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Twisted-mode Technique

Definition: a technique for achieving single-frequency operation of a laser, based on quarter-wave plates on both sides of the gain medium

Categories: laser devices and laser physics, methods


Cite the article using its DOI: https://doi.org/10.61835/tdx

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For a continuous-wave laser with a linear resonator, there is a standing-wave interference pattern in the laser gain medium. This gives rise to the effect of spatial hole burning, which leads to stronger gain saturation for the lasing resonator mode than for other modes. As a consequence of this, single-frequency operation is usually not achieved, unless the gain bandwidth is smaller than the free spectral range of the laser resonator.

The twisted-mode technique [1] allows for single-frequency operation even for a large gain bandwidth. It involves the use of quarter-wave plates at both ends of the gain medium. Linearly polarized light coming from one end of the laser resonator becomes circularly polarized when going through a quarter-wave plate, the axis of which is oriented at 45° to the linear polarization axis. After going through the gain medium, in the other waveplate is transformed to a linear state again. On the way back, the light becomes circularly polarized once again in the gain medium. The rotation directions are such that an interference pattern does not occur, and the optical intensity is not spatially modulated. There is actually an interference pattern for each linear polarization component, but both patterns are out of phase, so that the total optical intensity is constant along the propagation direction. In effect, spatial hole burning is suppressed, and single-frequency operation can be achieved much more easily.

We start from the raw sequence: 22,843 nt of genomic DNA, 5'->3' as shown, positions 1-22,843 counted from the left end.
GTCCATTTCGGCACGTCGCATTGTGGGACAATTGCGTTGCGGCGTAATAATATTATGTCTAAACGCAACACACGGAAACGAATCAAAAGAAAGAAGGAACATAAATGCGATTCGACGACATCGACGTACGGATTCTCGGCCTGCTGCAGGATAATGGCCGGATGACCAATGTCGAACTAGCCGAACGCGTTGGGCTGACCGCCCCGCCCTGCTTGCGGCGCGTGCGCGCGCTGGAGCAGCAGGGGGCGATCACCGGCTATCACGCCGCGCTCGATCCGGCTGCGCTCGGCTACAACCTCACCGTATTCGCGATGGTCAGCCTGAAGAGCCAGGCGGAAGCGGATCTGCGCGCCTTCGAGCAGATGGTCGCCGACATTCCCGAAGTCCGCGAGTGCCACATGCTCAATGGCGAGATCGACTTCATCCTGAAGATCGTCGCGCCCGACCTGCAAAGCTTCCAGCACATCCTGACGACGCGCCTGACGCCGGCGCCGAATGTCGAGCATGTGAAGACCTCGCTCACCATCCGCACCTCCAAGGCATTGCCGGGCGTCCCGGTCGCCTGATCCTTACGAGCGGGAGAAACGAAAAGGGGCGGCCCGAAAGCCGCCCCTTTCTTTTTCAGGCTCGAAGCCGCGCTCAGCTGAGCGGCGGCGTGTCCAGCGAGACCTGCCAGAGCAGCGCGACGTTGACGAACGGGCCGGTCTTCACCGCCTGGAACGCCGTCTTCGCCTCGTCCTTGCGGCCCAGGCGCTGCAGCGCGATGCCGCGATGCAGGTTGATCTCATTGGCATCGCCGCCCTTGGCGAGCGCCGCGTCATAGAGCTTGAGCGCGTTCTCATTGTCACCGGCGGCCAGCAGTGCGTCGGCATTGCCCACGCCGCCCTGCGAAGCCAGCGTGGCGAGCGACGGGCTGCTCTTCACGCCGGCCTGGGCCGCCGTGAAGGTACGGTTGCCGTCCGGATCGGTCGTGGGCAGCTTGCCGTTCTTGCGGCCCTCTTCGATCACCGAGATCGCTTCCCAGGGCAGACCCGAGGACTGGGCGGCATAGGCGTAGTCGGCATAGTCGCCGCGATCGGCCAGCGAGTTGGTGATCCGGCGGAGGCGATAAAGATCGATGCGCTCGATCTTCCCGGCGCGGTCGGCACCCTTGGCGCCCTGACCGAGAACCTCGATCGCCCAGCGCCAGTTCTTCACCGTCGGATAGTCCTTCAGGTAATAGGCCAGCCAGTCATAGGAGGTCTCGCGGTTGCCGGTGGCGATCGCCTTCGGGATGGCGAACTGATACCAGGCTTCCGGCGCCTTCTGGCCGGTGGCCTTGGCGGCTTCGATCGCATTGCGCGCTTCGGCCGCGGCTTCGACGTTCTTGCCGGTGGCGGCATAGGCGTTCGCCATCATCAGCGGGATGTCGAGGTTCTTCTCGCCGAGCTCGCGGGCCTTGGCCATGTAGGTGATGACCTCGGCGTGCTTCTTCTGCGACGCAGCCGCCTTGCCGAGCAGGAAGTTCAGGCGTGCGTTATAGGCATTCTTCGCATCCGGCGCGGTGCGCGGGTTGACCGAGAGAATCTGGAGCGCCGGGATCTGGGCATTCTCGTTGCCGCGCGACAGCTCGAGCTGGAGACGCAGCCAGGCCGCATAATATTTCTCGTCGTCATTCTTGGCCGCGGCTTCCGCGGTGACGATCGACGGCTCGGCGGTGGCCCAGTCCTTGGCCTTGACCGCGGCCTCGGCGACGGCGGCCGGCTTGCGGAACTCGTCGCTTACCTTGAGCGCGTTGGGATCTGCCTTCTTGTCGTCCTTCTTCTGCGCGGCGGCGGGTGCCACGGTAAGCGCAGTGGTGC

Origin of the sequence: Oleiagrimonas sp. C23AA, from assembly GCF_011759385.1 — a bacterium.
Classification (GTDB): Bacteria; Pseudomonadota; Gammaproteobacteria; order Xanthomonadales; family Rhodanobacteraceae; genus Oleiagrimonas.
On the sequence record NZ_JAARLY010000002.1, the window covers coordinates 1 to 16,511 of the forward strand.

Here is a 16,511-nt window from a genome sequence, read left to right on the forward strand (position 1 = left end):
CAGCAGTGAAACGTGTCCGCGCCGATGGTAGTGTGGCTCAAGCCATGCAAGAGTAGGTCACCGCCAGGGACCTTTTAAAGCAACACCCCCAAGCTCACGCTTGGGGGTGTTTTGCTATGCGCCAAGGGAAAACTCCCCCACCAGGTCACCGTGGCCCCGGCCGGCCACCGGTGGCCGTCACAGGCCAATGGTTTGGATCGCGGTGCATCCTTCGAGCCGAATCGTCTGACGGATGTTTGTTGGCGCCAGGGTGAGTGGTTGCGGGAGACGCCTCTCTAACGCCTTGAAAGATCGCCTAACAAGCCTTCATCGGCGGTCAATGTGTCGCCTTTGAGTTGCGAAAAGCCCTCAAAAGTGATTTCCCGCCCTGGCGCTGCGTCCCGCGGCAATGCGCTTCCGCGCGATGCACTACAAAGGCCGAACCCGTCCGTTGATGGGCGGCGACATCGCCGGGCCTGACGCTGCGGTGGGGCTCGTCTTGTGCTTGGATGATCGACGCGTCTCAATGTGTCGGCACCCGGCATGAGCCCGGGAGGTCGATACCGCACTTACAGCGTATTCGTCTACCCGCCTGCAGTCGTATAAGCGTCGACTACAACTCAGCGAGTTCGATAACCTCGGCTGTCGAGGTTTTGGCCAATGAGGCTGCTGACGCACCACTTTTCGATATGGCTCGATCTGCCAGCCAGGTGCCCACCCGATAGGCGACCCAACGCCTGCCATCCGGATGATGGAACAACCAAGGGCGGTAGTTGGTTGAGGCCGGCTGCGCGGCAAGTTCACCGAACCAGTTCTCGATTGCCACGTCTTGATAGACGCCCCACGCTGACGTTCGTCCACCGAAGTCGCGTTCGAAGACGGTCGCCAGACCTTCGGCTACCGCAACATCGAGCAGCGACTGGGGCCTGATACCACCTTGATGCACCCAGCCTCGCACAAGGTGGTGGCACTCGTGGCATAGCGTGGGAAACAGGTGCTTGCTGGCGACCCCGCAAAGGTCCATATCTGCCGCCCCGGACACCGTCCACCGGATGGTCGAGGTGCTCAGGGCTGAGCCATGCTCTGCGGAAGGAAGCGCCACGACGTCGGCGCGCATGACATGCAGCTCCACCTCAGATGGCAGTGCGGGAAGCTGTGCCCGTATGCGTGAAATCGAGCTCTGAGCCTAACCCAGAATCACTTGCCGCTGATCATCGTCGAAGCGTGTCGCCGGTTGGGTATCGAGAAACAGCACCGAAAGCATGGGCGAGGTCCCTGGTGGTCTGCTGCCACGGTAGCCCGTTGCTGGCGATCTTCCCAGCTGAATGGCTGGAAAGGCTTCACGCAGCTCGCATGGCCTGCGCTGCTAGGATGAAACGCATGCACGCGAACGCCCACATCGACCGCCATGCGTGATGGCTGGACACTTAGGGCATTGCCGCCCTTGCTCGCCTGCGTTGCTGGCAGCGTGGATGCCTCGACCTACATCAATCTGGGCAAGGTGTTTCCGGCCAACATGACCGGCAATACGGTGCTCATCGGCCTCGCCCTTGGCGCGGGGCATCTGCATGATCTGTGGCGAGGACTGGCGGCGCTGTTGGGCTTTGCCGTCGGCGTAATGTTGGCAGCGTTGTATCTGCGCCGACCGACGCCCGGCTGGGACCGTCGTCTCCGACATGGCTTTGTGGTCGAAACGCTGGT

The twisted-mode technique has originally been applied to solid-state bulk lasers, but it also works in fiber lasers [3, 4]. However, it is generally not suitable for anisotropic laser crystals, having a polarization-dependent gain and pump absorption coefficient.


[1]V. Evtuhov and A. Siegman, “A 'twisted-mode' technique for obtaining axially uniform energy density in a laser cavity”, Appl. Opt. 4 (1), 142 (1965); https://doi.org/10.1364/AO.4.000142
[2]C. S. Adams et al., “Single-frequency operation of a diode-pumped lanthanum-neodymiumhexaaluminate laser by using a twisted-mode cavity”, Opt. Lett. 18 (6), 420 (1993); https://doi.org/10.1364/OL.18.000420 (example of a typical twisted-mode bulk laser)
[3]D. I. Chang et al., “Single-frequency erbium fibre laser using the twisted-mode technique”, Electron. Lett. 32 (19), 1786 (1996) (first application of twisted-mode technique to a fiber laser); https://doi.org/10.1049/el:19961194
[4]P. Polynkin et al., “Single-frequency laser oscillator with watts-level output power at 1.5 μm by use of a twisted-mode technique”, Opt. Lett. 30 (20), 2745 (2005); https://doi.org/10.1364/OL.30.002745
[5]Y. Kaneda et al., “Narrow-linewidth operation of folded 1178 nm VECSEL with twisted-mode cavity”, Opt. Express 27 (19), 27267 (2019); https://doi.org/10.1364/OE.27.027267
[6]D. Mitten et al., “High output power, single mode, and TEM00 operation of a multiple gain chip VECSEL using a twisted-mode configuration”, Opt. Express 31 (8), 12680 (2023); https://doi.org/10.1364/OE.486113

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See also: single-frequency lasers, single-frequency operation, spatial hole burning, polarization of light

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